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June 28th, 2018, 02:11 AM   #1
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Infinite solutions problem

I am trying to solve following problem. I am trying to find x,y,z in terms of $\displaystyle \lambda$. And then equating the resultant equation to 0. Am I correct?
Attached Images solutions.jpg (13.1 KB, 8 views)

Last edited by skipjack; June 28th, 2018 at 07:05 AM. June 28th, 2018, 07:46 AM #2 Global Moderator   Joined: Dec 2006 Posts: 21,124 Thanks: 2332 No, because "equating an equation to zero" doesn't make sense. What did you equate to zero? June 28th, 2018, 08:59 AM #3 Member   Joined: Aug 2017 From: India Posts: 54 Thanks: 2 After replacing y and z, finally I arrived at the following equation if I hopefully did not a mistake $\displaystyle x*\lambda*(\lambda^2+4*\lambda-3)=0$ So I find that there are 3 solutions, with one of them being 0. Am I correct? Please advise. Last edited by skipjack; June 28th, 2018 at 02:22 PM. June 28th, 2018, 02:25 PM #4 Global Moderator   Joined: May 2007 Posts: 6,856 Thanks: 745 Calculate the determinant: $\lambda^3+4\lambda-36=0$. This has only 1 real root, which is the desired solution. June 28th, 2018, 02:27 PM   #5
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Quote:
 Originally Posted by MathsLearner123 I hopefully did not a mistake . . .
Can you post all your work, so that the mistake(s) in it can be identified?

The three equations are satisfied by $x = y = z = 0$. In the right circumstances, there may be infinitely many other solutions. June 28th, 2018, 05:27 PM #6 Senior Member   Joined: Feb 2010 Posts: 714 Thanks: 151 These three equations represent three planes in 3 dimensional space. To have an infinite number of solutions these three planes must either be coincident or must intersect in a common line. The planes cannot be coincident since the attitude numbers (coefficients of x,y,z) are not proportional. To have a common line, the three planes must have two points in common. (0,0,0) is common to all three so all you need is one more. I think that $\displaystyle \left( \dfrac{-\lambda^2+4\lambda-8}{2},\lambda+2,8-\lambda \right)$ is also common to all three planes (although I'm not sure of my arithmetic). If I'm correct then it appears that any value of $\displaystyle \lambda$ would make a line with (0,0,0) that produces an infinite number of solutions. Can someone check this? June 28th, 2018, 08:49 PM #7 Global Moderator   Joined: Dec 2006 Posts: 21,124 Thanks: 2332 It's incorrect. June 29th, 2018, 08:50 AM   #8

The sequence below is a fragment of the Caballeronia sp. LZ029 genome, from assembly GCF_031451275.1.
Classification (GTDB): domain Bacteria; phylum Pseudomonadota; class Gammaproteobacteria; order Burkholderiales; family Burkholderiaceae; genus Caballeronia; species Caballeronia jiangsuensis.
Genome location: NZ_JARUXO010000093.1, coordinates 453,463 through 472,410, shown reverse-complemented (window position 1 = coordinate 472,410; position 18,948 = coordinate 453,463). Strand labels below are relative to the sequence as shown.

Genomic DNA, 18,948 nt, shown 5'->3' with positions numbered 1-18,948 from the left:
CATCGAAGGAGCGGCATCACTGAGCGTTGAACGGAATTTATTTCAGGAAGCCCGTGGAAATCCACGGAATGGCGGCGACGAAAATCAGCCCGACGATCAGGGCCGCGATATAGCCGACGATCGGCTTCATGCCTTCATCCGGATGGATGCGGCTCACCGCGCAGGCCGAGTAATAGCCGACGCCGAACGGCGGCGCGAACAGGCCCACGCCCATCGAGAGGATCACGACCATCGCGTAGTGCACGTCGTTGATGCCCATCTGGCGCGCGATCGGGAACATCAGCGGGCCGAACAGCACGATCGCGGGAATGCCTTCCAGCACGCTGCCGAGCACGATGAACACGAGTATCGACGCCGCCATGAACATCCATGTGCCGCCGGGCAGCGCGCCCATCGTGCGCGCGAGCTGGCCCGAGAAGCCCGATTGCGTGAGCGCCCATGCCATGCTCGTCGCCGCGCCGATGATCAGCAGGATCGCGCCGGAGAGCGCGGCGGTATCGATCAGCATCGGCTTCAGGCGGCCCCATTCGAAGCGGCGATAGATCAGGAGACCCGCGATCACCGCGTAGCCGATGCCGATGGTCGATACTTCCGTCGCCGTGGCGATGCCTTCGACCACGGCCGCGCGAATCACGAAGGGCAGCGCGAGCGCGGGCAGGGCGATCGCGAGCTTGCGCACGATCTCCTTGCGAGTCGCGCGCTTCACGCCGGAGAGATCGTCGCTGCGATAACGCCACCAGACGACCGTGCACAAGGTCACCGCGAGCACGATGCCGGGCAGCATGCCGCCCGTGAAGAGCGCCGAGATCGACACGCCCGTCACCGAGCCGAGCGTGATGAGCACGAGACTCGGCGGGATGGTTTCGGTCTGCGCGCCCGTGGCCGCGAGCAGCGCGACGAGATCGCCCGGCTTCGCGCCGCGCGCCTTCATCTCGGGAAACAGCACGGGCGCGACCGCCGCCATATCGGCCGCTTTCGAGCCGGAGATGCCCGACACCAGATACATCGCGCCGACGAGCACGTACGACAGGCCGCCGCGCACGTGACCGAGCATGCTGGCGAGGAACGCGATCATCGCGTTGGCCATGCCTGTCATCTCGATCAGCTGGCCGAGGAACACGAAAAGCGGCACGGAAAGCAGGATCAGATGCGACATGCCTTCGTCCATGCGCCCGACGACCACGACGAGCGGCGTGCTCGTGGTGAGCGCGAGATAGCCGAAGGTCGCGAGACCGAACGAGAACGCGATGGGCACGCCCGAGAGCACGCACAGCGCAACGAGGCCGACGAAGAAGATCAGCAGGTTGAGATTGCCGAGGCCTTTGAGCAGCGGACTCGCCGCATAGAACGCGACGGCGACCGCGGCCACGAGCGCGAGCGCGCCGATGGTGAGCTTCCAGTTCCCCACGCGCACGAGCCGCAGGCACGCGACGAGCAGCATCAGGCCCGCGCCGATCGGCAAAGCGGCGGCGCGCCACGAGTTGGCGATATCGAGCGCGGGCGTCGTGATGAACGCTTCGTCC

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Quote:
 Originally Posted by MathsLearner123 After replacing y and z, finally I arrived at the following equation if I hopefully did not a mistake $\displaystyle x*\lambda*(\lambda^2+4*\lambda-3)=0$ So I find that there are 3 solutions, with one of them being 0. Am I correct? Please advise.
This is the correct conclusion to draw from your equation if the quadratic has two roots, yes. To satisfy the equation $x$, $\lambda$ or $(\lambda^2+4*\lambda-3)$ must be equal to zero. If neither $\lambda \ne 0$ and $(\lambda^2+4*\lambda-3)\ne 0$ you must have $x=0$ which leads to a single solution. On the other hand, if either $\lambda = 0$ or $(\lambda^2+4*\lambda-3) = 0$, the equation is satisfied by any value of $x$ and you thus have an infinite number of solutions.

Unfortunately, the quadratic has no real roots.

Last edited by v8archie; June 29th, 2018 at 08:52 AM. June 29th, 2018, 10:54 AM #9 Global Moderator   Joined: Dec 2006 Posts: 21,124 Thanks: 2332 The correct equation doesn't factorize that simply. June 29th, 2018, 12:01 PM   #10
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This is the attempt I have done. The final equation is
$\displaystyle x(\lambda^3+4\lambda-40)=0;$
I am not sure why I got a different equation last time. Sorry if the attachments are not clear. Next time, I will try to use math editor. Please advise whether I am correct.
Attached Images page2.jpg (8.5 KB, 3 views) Page1.jpg (70.2 KB, 6 views)

Last edited by skipjack; June 29th, 2018 at 10:05 PM. Tags infinite, problem, solutions Thread Tools Show Printable Version Email this Page Display Modes Linear Mode Switch to Hybrid Mode Switch to Threaded Mode Similar Threads Thread Thread Starter Forum Replies Last Post blimper Linear Algebra 4 August 30th, 2016 07:53 PM king.oslo Linear Algebra 4 April 6th, 2014 05:47 PM 84grandmarquis Linear Algebra 2 September 29th, 2013 02:59 PM EduXx Computer Science 2 October 7th, 2012 04:10 PM 84grandmarquis Algebra 0 December 31st, 1969 04:00 PM

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